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Immigration reform spotlight: Fairness, economic development, and the Working Holiday Scheme

Oksana Opara

Historically high net migration to New Zealand — which reached over 70,000 annual arrivals in 2017 — has spurred many social and political concerns, including about how the country’s already-strained public infrastructure will cope in the coming years. In response, the newly-elected Labour-New Zealand First coalition government plans to significantly curb net immigration by 20,000-30,000.

For most of its history since 1840, New Zealand was a British settler society — that is, a country of predominately permanent migration — until the 1980s shift toward human-capital focused migrant entry criteria based particularly on education, age, and skill; and the implementation in the early 2000s of a defined pathway to residency for short-term migrants.

These reforms helped to bring about the ethnic “superdiversity” New Zealand has today. Temporary labour migrants are now an increasingly important part of net migration to the country, with temporary work visas granted annually increasing by 600% over the last two decades from about 30,000 to nearly 200,000.

 

 

Perhaps unsurprisingly, then, as a 2014 OECD report states, “permanent migration [now] mainly draws from the pool of temporary labour migrants”. Indeed, among OECD countries, New Zealand has one of the highest proportions of its labour force represented by temporary labour migrants, estimated at approximately 3.6% in 2014.

Overall, though, very little is known about these migrants and in a sense they remain “invisible” in public debates and in research, in part because official statistics tend to account for permanent residents.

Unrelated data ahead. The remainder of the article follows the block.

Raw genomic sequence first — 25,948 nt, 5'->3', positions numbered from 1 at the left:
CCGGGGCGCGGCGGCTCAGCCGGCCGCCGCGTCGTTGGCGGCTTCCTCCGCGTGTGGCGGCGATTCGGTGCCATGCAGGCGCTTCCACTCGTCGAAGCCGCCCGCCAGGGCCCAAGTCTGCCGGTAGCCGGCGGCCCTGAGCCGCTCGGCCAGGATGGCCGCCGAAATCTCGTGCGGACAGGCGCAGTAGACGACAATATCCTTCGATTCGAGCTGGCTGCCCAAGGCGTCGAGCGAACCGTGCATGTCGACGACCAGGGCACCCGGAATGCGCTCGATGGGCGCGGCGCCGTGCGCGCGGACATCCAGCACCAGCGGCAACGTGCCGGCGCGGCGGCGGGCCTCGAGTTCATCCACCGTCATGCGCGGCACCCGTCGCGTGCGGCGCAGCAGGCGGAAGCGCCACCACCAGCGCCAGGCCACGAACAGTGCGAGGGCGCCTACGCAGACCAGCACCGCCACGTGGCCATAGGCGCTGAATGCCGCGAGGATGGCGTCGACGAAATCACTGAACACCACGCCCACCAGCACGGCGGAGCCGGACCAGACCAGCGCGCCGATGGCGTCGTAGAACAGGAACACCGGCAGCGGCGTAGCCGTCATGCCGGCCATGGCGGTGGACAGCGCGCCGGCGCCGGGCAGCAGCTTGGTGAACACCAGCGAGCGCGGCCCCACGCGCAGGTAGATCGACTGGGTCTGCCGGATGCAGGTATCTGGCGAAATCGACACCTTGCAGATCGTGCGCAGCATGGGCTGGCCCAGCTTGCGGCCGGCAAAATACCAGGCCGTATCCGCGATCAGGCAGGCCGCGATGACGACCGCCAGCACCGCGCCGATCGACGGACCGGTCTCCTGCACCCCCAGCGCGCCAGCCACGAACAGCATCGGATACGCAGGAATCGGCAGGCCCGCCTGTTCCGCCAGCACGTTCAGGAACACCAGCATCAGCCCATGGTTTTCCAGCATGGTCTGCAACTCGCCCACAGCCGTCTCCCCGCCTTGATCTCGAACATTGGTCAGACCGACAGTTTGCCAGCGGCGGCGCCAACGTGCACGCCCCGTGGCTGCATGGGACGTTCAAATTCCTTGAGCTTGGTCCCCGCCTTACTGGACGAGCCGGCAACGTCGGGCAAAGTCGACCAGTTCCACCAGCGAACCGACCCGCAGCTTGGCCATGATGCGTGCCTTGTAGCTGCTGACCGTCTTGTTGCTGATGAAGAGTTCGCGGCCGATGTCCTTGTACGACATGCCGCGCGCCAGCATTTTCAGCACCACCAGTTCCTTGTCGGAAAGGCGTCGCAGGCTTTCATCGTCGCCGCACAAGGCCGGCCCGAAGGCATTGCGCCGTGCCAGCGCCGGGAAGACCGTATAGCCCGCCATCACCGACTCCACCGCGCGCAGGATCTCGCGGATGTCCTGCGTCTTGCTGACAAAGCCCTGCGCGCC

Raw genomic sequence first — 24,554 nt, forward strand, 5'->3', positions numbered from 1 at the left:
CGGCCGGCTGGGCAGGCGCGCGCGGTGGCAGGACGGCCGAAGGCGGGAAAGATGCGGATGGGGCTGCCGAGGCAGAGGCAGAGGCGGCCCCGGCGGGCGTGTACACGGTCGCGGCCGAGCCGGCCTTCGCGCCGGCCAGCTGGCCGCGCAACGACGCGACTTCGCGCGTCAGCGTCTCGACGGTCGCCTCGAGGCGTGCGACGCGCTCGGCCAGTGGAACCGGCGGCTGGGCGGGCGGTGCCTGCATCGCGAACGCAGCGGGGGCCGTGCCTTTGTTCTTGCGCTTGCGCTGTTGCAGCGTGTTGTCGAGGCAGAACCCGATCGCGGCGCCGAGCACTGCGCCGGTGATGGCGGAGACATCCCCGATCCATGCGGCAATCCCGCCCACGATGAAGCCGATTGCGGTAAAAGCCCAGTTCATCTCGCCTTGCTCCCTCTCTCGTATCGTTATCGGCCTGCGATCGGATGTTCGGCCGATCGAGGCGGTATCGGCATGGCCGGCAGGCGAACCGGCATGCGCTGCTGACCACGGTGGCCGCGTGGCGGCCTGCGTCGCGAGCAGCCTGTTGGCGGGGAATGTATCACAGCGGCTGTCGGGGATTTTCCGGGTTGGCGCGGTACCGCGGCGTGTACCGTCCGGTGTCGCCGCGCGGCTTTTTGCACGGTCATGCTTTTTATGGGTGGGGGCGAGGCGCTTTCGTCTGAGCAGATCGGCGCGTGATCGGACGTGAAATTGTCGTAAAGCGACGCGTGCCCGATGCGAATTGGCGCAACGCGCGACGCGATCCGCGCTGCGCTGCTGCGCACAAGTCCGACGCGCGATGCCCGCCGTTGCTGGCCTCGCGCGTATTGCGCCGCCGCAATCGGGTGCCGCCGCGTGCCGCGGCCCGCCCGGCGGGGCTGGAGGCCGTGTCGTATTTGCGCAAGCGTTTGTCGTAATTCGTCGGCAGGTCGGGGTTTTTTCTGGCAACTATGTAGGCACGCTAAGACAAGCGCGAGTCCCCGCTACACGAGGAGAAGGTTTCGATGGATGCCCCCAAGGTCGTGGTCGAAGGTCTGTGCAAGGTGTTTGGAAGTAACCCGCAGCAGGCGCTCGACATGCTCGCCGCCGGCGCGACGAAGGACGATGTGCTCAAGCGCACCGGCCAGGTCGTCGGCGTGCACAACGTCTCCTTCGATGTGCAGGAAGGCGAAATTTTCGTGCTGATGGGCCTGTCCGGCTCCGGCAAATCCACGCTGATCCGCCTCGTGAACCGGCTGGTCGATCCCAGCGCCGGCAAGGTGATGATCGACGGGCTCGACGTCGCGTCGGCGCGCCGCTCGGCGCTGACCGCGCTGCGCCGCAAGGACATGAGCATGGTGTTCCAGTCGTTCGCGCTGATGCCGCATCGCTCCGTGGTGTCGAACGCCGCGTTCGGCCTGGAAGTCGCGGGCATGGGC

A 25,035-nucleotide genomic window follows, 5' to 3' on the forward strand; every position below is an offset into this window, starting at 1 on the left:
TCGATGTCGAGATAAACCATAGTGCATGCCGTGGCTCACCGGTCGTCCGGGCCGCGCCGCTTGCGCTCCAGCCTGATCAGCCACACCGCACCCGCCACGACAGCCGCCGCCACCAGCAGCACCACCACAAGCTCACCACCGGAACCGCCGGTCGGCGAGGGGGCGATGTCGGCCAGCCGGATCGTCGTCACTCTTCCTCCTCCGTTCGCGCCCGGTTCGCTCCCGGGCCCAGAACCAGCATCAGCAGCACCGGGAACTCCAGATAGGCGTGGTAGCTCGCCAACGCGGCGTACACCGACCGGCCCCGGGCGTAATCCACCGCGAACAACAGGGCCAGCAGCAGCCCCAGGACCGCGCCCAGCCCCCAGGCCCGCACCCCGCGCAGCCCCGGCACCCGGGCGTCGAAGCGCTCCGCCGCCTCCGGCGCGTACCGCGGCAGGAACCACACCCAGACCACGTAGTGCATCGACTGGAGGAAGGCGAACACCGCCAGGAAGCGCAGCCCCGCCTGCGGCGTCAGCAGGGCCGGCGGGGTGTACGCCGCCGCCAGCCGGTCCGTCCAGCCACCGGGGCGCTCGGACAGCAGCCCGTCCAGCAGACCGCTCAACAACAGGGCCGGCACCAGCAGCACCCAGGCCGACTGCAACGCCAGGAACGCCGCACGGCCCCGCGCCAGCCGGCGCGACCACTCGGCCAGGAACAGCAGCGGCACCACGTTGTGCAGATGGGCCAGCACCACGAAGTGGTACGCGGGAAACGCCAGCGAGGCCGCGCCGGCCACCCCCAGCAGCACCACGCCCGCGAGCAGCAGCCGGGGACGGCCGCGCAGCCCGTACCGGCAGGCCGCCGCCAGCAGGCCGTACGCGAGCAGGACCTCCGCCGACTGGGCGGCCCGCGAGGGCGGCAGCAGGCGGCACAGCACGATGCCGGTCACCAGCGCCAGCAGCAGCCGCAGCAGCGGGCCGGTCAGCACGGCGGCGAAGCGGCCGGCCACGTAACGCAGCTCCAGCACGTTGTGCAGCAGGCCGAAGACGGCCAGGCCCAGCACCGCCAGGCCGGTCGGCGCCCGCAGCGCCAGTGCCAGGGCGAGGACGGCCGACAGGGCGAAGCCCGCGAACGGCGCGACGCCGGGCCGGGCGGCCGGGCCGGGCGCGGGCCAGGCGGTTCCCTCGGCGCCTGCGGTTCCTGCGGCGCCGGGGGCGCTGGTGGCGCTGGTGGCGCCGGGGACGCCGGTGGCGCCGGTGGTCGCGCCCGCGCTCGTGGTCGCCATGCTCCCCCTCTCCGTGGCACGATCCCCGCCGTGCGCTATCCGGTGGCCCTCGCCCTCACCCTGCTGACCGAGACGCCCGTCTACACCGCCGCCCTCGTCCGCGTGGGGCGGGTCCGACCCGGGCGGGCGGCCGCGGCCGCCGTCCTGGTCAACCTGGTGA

New Zealand is not unique in this regard. The global migration context has changed significantly. Temporary labour migration is intellectually topical and hotly debated once again, recalling the discourse around post-second world war guest worker programmes in Europe. Many developed countries are seeing record high migration flows in part due to enlargement of the European Union, the unprecedented refugee crisis, and other factors.

As Martin Ruhs puts it, the paradoxical market demand for and widespread unethical treatment of “invisible” temporary labour migrants is “one of the most controversial policy issues” today globally. As public political debates show, temporary labour migrants can be either “‘development heroes’ for their countries of origin, ‘villains’ that threaten the jobs and welfare of workers in host countries, and/or ‘victims’ of exploitation by people traffickers, recruiters, and employers”.

In New Zealand, the Working Holiday Scheme (WHS) is responsible for about one third of all temporary labour migrants; cuts to immigration numbers of the magnitude promised will be difficult without affecting this scheme.

The WHS was implemented in 1985 with an initial bilateral reciprocal agreement with Japan, and it has since expanded to include 44 partner countries, generally allowing youth aged 18-30 to work and holiday for 12 months in New Zealand.

Who are these working holiday makers? Three quarters arrive from high-income OECD countries such as Germany, the UK and France. The limited research on these migrants also indicates that they mostly work in hospitality, tourism and agriculture — particularly accommodation, food services, horticulture, and viticulture — all of which are relatively low-skilled, low-paid and highly seasonal jobs. They may work on average two-to-three roles during their stay, with median gross earnings of around $9000.

There are several important issues to consider. Firstly, some employers in tourism, agriculture, and hospitality may be problematically dependent on working holiday makers to meet their seasonal demands, which may in turn be compromising New Zealand’s long-term economic stability. How would employers in these industries fill their labour shortages if the new government decides that curbing net immigration must also involve downsizing the WHS?